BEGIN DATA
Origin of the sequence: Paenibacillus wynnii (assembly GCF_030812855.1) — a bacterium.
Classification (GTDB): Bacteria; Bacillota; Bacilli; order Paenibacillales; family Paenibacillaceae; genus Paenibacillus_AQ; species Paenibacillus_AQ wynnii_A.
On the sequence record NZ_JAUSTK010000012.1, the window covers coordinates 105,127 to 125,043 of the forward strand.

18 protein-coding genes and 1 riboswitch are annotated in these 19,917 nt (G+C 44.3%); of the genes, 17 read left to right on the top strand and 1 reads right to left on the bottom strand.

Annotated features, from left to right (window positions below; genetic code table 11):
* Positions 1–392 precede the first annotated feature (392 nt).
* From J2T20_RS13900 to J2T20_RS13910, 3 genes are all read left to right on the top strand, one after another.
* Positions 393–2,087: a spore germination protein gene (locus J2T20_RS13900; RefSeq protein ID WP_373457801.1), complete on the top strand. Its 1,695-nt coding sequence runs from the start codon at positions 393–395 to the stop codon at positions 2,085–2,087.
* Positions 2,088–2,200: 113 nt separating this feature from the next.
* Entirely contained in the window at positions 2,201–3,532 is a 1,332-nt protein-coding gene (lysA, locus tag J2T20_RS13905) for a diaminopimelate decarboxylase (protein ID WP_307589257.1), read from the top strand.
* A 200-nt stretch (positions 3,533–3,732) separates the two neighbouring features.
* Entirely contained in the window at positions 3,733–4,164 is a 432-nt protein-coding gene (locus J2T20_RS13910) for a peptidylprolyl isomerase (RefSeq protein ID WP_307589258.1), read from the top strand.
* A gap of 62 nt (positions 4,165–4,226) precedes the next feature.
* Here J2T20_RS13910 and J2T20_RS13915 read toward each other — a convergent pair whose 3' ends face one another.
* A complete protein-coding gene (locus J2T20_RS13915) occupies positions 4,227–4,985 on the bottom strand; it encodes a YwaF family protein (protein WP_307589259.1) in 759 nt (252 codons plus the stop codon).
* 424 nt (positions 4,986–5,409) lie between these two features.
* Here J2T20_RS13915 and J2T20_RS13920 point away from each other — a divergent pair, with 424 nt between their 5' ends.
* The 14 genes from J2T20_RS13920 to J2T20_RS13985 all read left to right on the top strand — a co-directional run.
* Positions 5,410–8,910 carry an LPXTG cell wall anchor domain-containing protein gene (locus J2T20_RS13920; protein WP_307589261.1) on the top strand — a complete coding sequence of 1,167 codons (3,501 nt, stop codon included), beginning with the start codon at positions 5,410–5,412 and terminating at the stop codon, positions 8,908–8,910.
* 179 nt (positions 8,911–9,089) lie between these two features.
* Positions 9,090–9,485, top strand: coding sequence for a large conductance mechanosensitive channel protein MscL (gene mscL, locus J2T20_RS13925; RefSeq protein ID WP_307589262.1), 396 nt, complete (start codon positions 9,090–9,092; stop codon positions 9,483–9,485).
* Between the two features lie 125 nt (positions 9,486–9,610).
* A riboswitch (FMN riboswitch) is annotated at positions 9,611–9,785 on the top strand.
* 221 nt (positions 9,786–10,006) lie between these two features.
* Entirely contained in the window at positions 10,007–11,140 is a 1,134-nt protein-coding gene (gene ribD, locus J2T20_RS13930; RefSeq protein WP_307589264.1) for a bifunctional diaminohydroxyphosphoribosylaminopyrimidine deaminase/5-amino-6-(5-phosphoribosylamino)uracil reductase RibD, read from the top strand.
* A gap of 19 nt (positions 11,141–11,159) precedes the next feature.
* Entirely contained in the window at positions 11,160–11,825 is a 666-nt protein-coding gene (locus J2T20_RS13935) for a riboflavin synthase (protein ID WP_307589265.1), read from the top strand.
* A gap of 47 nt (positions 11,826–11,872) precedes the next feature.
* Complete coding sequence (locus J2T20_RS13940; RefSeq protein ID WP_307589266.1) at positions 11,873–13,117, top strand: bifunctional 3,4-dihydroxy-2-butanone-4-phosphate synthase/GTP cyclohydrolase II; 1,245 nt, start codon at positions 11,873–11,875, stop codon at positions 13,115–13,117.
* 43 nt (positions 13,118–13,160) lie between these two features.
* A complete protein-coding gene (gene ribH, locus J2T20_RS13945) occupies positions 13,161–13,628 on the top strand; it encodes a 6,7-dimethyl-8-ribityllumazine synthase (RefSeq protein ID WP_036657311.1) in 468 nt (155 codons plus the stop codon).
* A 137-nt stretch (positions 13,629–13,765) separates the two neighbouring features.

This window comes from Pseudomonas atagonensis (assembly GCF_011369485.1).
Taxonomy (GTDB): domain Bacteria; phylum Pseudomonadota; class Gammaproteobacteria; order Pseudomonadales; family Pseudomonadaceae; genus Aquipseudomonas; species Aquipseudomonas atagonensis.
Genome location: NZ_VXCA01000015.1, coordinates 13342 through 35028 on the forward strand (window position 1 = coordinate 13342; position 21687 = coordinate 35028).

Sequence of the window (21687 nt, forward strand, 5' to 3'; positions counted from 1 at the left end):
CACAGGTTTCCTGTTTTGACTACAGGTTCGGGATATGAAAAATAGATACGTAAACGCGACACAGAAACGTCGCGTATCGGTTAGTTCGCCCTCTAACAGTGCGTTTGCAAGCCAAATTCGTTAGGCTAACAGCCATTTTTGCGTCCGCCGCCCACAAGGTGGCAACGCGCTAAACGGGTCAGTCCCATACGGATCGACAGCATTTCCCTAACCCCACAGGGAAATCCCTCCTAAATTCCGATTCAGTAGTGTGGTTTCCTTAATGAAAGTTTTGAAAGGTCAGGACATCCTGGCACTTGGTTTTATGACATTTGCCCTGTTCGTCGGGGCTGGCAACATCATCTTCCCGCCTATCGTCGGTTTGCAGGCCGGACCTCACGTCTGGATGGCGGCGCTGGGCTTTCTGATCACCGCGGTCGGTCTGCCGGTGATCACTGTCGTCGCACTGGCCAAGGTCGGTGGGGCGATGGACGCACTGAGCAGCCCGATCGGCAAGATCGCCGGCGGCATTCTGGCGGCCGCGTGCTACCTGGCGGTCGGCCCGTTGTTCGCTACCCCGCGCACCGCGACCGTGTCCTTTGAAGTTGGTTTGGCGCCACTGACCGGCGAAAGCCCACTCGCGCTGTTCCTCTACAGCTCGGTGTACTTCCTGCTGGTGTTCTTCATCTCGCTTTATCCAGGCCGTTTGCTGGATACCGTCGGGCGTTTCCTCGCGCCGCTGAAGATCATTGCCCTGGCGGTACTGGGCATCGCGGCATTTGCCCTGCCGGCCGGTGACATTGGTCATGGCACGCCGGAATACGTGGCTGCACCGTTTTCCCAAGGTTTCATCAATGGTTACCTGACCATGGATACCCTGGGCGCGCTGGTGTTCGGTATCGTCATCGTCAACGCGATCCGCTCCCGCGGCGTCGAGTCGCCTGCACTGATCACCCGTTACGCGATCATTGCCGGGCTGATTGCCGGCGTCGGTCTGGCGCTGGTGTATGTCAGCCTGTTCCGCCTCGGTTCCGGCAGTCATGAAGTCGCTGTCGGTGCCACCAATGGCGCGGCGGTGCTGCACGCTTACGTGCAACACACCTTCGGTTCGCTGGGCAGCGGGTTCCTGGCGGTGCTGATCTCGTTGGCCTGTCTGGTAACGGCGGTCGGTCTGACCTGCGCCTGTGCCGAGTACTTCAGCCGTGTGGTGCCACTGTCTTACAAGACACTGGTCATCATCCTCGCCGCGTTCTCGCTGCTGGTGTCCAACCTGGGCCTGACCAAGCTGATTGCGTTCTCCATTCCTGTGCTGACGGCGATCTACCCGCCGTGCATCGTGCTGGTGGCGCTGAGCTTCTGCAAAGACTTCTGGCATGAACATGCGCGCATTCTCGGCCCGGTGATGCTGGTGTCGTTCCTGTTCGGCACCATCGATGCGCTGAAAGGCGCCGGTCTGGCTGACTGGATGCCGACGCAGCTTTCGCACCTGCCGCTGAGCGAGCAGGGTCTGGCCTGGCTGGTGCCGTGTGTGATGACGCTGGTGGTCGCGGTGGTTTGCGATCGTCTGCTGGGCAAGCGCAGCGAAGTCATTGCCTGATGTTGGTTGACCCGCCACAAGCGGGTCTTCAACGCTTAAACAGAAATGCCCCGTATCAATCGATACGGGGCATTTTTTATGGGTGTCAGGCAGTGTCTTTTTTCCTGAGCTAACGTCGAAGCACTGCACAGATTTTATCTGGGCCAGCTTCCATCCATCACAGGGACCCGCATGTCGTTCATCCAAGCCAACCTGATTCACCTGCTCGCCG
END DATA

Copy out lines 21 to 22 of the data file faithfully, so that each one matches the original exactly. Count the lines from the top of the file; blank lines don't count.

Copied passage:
* Positions 9,090–9,485, top strand: coding sequence for a large conductance mechanosensitive channel protein MscL (gene mscL, locus J2T20_RS13925; RefSeq protein ID WP_307589262.1), 396 nt, complete (start codon positions 9,090–9,092; stop codon positions 9,483–9,485).
* Between the two features lie 125 nt (positions 9,486–9,610).